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From Middle English soundenes, soundnes, from Old English *sundnes, *ġesundnes (attested in onsundnes), from Proto-West Germanic *sundnassī (soundness, health); equivalent to sound +‎ -ness. Cognate with West Frisian sûnens (soundness, health), Middle Low German suntnisse (soundness, health), Middle High German suntnisse (soundness, health), German Gesundnis (health).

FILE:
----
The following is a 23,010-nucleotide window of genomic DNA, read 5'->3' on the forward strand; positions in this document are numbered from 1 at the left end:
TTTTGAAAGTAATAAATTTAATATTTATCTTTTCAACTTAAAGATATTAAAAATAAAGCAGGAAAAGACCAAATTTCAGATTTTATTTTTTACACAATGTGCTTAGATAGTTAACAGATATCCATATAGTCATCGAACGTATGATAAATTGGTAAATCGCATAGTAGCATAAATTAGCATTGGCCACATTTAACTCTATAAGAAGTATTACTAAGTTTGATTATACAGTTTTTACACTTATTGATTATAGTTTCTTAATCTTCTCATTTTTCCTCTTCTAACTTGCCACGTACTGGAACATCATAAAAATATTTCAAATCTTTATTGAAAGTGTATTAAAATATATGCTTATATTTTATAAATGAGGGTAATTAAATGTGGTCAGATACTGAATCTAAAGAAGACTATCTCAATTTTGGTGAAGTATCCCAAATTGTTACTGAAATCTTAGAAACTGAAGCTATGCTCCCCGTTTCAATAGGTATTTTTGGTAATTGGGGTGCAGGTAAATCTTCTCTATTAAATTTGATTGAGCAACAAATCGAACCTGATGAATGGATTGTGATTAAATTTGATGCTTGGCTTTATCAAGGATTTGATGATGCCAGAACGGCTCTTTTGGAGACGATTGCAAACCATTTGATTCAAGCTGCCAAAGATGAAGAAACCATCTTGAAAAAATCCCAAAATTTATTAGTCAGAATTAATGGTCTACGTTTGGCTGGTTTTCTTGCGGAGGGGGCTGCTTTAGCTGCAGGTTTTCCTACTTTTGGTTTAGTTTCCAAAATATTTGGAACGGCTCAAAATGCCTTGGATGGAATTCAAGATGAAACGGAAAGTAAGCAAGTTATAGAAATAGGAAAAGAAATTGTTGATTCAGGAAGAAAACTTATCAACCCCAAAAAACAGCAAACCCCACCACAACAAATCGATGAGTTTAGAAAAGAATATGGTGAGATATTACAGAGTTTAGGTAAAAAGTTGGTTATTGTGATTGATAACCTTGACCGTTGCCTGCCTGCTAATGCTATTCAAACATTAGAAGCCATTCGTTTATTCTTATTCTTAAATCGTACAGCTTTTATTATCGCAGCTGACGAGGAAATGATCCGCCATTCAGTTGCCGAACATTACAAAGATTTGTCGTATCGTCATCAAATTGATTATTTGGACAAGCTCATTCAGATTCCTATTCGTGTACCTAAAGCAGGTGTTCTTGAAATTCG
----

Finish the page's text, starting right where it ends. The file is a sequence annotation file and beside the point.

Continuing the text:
soundness (countable and uncountable, plural soundnesses)

  1. (uncountable) The state or quality of being sound.
  2. (countable) The result or product of being sound.
  3. (logic) The property (of an argument) of not only being valid, but also of having true premises.
  4. (logic) The property of a logical theory that whenever a wff is a theorem then it must also be valid. Symbolically, letting T represent a theory within logic L, this can be represented as the property that whenever is true, then must also be true, for any wff φ of logic L.